A History of the County of Cambridge and the Isle of Ely: Volume 10, Cheveley, Flendish, Staine and Staploe Hundreds (North-Eastern Cambridgeshire). Originally published by Victoria County History, London, 2002.
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The advowson of Cheveley was attached to the principal manor until the 18th century. (fn. 1) John Pulteney was licensed in 1344-5 to appropriate it to a chantry in London, (fn. 2) but there is no evidence that he did so. The Crown presented in 1296 as guardian of the heir and in 1576 by lapse. (fn. 3) John Martin presented in 1623 when Anne Cotton was patron. (fn. 4) Although the advowson was still owned with the manor in 1671 and 1732, (fn. 5) the first four presentations after 1660 were by persons other than the lord of the manor. (fn. 6) In or before 1778 the advowson was sold to the Revd. James Thomas Hand, (fn. 7) and for a century was normally owned by the incumbent, successively Hand himself (rector 1778-1831), his sister's grandson James Thomas Bennet (1831-68), (fn. 8) Bennet's son Edward (1868-71), (fn. 9) and James Foster Bradley (1871-8). (fn. 10) A Miss Nicholson was patron by 1879 (fn. 11) and sold the advowson c. 1896 to Harry McCalmont of Cheveley Park. (fn. 12) McCalmont's heir, Major D. M. B. McCalmont, sold it in 1920 to John George Lambton, earl of Durham, who sold it the same year to the Revd. William F. Buttle (fn. 13) (d. 1953), whose executor gave it in 1962 to the Ely Diocesan Board of Patronage. (fn. 14)
A scheme to transfer the suburban Cheveley Park housing estate from Cheveley parish to Newmarket All Saints was approved in 1945 against the wishes of the rector, patron, and parochial church council, and became effective in 1948. (fn. 15) The benefice was joined with three others in 1987 to form the united benefice of Cheveley, Ashley with Silverley, Kirtling, and Wood Ditton with Saxon Street. (fn. 16)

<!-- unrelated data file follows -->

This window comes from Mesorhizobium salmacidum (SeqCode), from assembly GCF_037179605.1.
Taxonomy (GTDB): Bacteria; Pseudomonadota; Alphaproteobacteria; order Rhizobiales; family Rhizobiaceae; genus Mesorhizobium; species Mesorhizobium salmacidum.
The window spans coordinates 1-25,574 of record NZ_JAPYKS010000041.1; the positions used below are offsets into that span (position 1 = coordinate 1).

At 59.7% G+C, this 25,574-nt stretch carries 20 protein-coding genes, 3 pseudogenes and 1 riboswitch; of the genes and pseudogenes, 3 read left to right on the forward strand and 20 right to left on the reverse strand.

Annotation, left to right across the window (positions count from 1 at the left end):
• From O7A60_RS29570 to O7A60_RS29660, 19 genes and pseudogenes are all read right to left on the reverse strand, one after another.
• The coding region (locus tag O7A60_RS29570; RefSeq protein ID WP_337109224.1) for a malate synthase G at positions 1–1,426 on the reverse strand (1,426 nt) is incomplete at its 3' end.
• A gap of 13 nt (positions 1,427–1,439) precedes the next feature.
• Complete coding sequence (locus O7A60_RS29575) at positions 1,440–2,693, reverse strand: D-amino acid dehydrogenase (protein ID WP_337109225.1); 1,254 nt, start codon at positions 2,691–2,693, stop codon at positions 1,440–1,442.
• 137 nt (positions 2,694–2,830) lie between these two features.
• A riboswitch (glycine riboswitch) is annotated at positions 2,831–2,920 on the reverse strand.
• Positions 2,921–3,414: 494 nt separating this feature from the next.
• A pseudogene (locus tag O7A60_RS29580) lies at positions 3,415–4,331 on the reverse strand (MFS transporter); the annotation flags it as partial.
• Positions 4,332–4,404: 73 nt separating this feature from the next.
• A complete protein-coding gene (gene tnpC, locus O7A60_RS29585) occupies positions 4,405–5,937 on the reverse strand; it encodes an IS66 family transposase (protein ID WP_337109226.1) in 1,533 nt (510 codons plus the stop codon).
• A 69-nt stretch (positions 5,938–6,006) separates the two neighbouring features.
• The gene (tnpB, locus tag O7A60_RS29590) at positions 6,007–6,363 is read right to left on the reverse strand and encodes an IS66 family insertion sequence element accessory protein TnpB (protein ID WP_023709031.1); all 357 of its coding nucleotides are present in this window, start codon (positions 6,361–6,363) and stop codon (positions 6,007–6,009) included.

The former rectory house on the west side of High Street almost facing the church, a fivebayed two-storeyed red-brick house with attics and basements, was probably built for the Revd. J. T. Hand early in his incumbency. (fn. 17) The imposing wrought-iron gates were formerly at Horseheath Hall (demolished 1777). (fn. 18) The rectory was sold as a private house in 1946 (fn. 19) and a replacement built immediately to its north remained in use for the united benefice in 2000.
The living provided a moderate income by local standards. (fn. 20) During the 18th century and in 1820 the tithes were mostly taken in kind, (fn. 21) but by the early 1830s mostly in cash. In 1838 they were commuted for a rent charge of £704. (fn. 22) The glebe was reckoned to cover 63¼ a. in 1638 but only 40¼ a. in 1678, mostly comprising strips in the open fields. (fn. 23) The Revd. J. T. Hand exchanged the open-field land with the duke of Rutland for a block of land next to the rectory house, apparently c. 1809, paying a premium for the deal (fn. 24) and reducing the glebe to 35 a., to which 2 a. were added by purchase in 1921. (fn. 25) The Revd. W. F. Buttle sold 22 a. in 1938 and the remaining 15 a. with the house in 1946. (fn. 26)
The medieval patrons probably often presented their clerks as rectors. (fn. 27) There was an anchorite in the 13th century, (fn. 28) and four parish guilds in the later 15th century. (fn. 29) Lights and obits were supported by the rents from 10½ a. (fn. 30) Leonard Cotton (rector 1504-57), a Cambridgeeducated kinsman of the squires, evidently had protestant views on redemption. (fn. 31) During the Civil War Robert Levitt (rector from 1623) fell foul of political opponents and village gossip and was sequestered in 1644, whereupon he withdrew only as far as Woodditton and hindered the collection of tithes for his successor Abraham Wright, an assiduous presbyterian who was heartily disliked by some of his flock. (fn. 32)